Four of the proposals cited the desire to provide information or education services while the rest sought to link products — from T-shirts and mugs to a Black Lives Matter Moscato wine — to the civil-rights movement.
Applications to trademark the phrase in previous years were unsuccessful, and legal experts say the current attempts will likely fail, too. Meanwhile, at least one company is already rethinking its application for fear of alienating consumers who might recoil at the idea of trademarking protest slogans created to highlight the nation’s deep racial wounds.
Breaking Games LLC filed an application in early June to trademark Black Lives Matter for a board game. The company’s parent, Ad Magic, is abandoning the trademark application, Chief Executive Officer Shari Spiro said in a statement because it was “tone deaf.”
“I was in the process of acquiring the unprotected TM for BLM in educational games to donate it in full to the organization that should rightfully own it,” Spiro said. “I sought no gain or publicity, nothing other than to make sure the unprotected IP went to the movement. Now I understand it was tone deaf to even try to make such a donation, and the TM abandonment should show in 4-5 days.”
A spokesperson for Ad Magic, which bills itself as a playing card publisher and advertising design firm, didn’t specify what the games were or which organization was to receive the donation.
Even if Breaking Games hadn’t pulled the application, it probably would have been rejected, said Liz Brodzinski, an intellectual property attorney at Banner Witcoff Ltd. in Chicago.
Trademarks serve to identify a group of goods or services to prevent confusion among consumers and clearly identify the origin of goods, Brodzinski said. And this isn’t the first time individuals have tried to trademark the phrases – the earliest attempts to trademark I Can’t Breathe and Black Lives Matter were in 2014 and 2015, respectively.
Applicants attempting to trademark the phrase today will likely be denied because of the age of the movement, Brodzinski said.
“The Trademark Office has been pretty consistent in refusing all Black Lives Matter applications,” she said. “If they were doing that years ago, now it’s much less likely that somebody could truthfully assert that they were the first and exclusive users of the mark.”
The Patent Office rejected the first Black Lives Matter trademark application in 2015 because it merely conveyed social or political messages and didn’t identify the source of the apparel to be sold or provide a way to distinguish it from other retailers. “The phrase is commonly used as an expression of support by many third parties and thus would not be viewed as an indicator of source in applicant alone,” patent officials wrote in a rejection letter.
The first application to trademark I Can’t Breathe was filed after the death of Eric Garner, a 43-year-old Black man from Staten Island who was killed by police in 2014. Officers put Garner in a choke hold on the ground, and Garner said “I can’t breathe.”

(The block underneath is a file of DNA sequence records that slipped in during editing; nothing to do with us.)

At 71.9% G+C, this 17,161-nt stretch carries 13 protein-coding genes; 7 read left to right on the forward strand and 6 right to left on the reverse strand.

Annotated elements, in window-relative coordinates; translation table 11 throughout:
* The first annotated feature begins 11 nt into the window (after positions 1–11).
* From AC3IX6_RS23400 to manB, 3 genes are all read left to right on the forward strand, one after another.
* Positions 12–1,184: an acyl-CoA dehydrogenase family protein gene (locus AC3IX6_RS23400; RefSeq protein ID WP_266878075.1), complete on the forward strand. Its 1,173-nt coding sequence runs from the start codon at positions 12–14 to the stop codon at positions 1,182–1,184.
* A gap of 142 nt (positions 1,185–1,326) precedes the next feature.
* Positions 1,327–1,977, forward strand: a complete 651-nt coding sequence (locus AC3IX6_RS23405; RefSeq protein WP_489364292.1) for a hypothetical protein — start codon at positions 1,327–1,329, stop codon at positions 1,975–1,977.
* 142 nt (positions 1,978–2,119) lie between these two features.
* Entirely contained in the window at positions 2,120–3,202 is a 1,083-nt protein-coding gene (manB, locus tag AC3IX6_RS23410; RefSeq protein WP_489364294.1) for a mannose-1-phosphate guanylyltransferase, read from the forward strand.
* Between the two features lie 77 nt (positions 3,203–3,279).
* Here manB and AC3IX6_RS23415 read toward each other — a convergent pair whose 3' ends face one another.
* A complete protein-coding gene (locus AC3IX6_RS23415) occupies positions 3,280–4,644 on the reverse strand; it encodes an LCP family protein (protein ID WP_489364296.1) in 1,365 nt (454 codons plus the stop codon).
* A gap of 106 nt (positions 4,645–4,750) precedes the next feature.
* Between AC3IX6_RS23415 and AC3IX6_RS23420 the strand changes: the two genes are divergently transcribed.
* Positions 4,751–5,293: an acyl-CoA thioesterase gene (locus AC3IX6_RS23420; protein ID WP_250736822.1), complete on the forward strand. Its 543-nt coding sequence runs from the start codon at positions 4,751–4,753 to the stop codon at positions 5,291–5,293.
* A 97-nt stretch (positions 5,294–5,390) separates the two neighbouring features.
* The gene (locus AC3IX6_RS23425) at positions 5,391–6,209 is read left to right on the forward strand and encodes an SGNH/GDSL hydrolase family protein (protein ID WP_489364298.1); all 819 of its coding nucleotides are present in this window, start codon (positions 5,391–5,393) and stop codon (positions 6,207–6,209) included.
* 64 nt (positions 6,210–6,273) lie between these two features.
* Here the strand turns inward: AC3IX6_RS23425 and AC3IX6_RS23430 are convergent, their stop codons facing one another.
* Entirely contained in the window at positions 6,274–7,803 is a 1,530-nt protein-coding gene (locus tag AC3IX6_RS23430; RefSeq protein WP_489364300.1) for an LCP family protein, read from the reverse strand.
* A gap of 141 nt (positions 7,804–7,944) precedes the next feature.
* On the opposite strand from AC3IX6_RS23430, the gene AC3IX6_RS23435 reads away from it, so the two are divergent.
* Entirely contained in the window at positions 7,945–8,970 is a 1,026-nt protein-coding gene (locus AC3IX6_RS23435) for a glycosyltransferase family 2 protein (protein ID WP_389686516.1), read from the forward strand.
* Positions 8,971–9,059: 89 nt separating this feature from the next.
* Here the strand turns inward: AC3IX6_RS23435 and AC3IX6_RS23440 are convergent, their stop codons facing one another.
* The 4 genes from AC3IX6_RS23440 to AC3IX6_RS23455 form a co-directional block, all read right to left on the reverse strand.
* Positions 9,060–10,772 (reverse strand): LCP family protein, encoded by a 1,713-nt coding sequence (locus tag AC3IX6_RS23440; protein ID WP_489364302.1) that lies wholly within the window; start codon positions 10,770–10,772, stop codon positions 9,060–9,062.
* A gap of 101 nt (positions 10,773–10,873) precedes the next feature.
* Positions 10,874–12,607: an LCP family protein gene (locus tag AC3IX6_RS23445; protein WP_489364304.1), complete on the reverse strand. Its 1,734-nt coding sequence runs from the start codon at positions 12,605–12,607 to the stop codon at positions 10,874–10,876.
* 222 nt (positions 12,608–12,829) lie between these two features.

Trademark officials rejected a 2014 application to trademark the words for merchandise and apparel because since Garner said the words, consumers could possibly “presume a connection between Eric Garner’s estate and the applicant’s goods, given the nation’s familiarity of the phrase he uttered before his death.”
That isn’t to say that a political slogan can’t be trademarked for use on apparel and other merchandise. The Trump campaign holds several trademarks for the Make America Great Again slogan because it comes from a specific source, the campaign, as opposed to Black Lives Matter, which is a broad based social-justice movement, Brodzinski said.
Stacey Stokes from Wilmington, Delaware, runs an online wine business called the Strange Fruit Collection and filed an application in June to trademark a #BlackLivesMatter Moscato and a #SayHerName Sweet Red, a reference to Black women who have been killed by police, according to her website.
Stokes got the idea in 2017 after seeing an ad for a White Girl Rosé on Instagram and wanted to create a wine for black women. But her idea, Black Girl Magic Moscato, had been trademarked under a similar name, she said. The name of her wine company, Strange Fruit, is a reference to the poem and Billie Holiday song about lynching.
“I like creative and innovative things and I wanted to make an impact in positive way,” said Stokes, a high school English teacher. “I haven’t seen any wine as a protest platform. Wine, food, art, landscaping, anything, can be used as a protest platform.”
The Patent Office has yet to approve her application, and Brodzinski said it will probably be rejected because it could potentially confuse consumers.
Still, Stokes said labels for her wines are being printed. She said some proceeds from the sale of her wine will be donated to groups that support anti-police brutality, prisons reform and “organizations that improve the Black community.”
“I’m just another piece of the puzzle and hopefully we’ll see some significant change,” Stokes said. There’s power in protest. Whatever you do, matters.”